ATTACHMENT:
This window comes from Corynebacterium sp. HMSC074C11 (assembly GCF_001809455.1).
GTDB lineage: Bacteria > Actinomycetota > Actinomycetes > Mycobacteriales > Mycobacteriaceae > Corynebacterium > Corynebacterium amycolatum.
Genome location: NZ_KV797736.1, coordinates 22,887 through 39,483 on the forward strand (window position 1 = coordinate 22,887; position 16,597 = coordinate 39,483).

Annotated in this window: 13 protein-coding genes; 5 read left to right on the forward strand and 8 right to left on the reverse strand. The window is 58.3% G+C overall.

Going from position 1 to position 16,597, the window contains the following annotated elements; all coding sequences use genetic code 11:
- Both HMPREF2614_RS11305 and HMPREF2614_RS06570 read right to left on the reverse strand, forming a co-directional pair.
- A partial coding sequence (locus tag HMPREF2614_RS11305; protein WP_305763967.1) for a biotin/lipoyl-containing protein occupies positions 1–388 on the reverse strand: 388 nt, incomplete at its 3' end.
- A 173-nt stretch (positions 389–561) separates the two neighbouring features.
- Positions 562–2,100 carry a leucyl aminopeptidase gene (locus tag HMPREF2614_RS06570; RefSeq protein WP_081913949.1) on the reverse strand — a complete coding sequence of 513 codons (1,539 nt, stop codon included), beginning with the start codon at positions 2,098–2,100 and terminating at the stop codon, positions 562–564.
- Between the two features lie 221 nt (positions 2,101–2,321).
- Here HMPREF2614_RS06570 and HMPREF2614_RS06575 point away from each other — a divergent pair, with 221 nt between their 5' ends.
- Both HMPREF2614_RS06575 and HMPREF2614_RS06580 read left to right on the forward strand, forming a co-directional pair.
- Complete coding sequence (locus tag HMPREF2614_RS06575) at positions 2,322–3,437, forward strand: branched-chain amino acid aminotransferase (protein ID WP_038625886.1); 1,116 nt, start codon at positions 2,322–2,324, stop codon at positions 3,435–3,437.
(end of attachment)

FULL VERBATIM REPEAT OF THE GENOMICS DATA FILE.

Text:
This window comes from Corynebacterium sp. HMSC074C11 (assembly GCF_001809455.1).
GTDB lineage: Bacteria > Actinomycetota > Actinomycetes > Mycobacteriales > Mycobacteriaceae > Corynebacterium > Corynebacterium amycolatum.
Genome location: NZ_KV797736.1, coordinates 22,887 through 39,483 on the forward strand (window position 1 = coordinate 22,887; position 16,597 = coordinate 39,483).

Annotated in this window: 13 protein-coding genes; 5 read left to right on the forward strand and 8 right to left on the reverse strand. The window is 58.3% G+C overall.

Going from position 1 to position 16,597, the window contains the following annotated elements; all coding sequences use genetic code 11:
- Both HMPREF2614_RS11305 and HMPREF2614_RS06570 read right to left on the reverse strand, forming a co-directional pair.
- A partial coding sequence (locus tag HMPREF2614_RS11305; protein WP_305763967.1) for a biotin/lipoyl-containing protein occupies positions 1–388 on the reverse strand: 388 nt, incomplete at its 3' end.
- A 173-nt stretch (positions 389–561) separates the two neighbouring features.
- Positions 562–2,100 carry a leucyl aminopeptidase gene (locus tag HMPREF2614_RS06570; RefSeq protein WP_081913949.1) on the reverse strand — a complete coding sequence of 513 codons (1,539 nt, stop codon included), beginning with the start codon at positions 2,098–2,100 and terminating at the stop codon, positions 562–564.
- Between the two features lie 221 nt (positions 2,101–2,321).
- Here HMPREF2614_RS06570 and HMPREF2614_RS06575 point away from each other — a divergent pair, with 221 nt between their 5' ends.
- Both HMPREF2614_RS06575 and HMPREF2614_RS06580 read left to right on the forward strand, forming a co-directional pair.
- Complete coding sequence (locus tag HMPREF2614_RS06575) at positions 2,322–3,437, forward strand: branched-chain amino acid aminotransferase (protein ID WP_038625886.1); 1,116 nt, start codon at positions 2,322–2,324, stop codon at positions 3,435–3,437.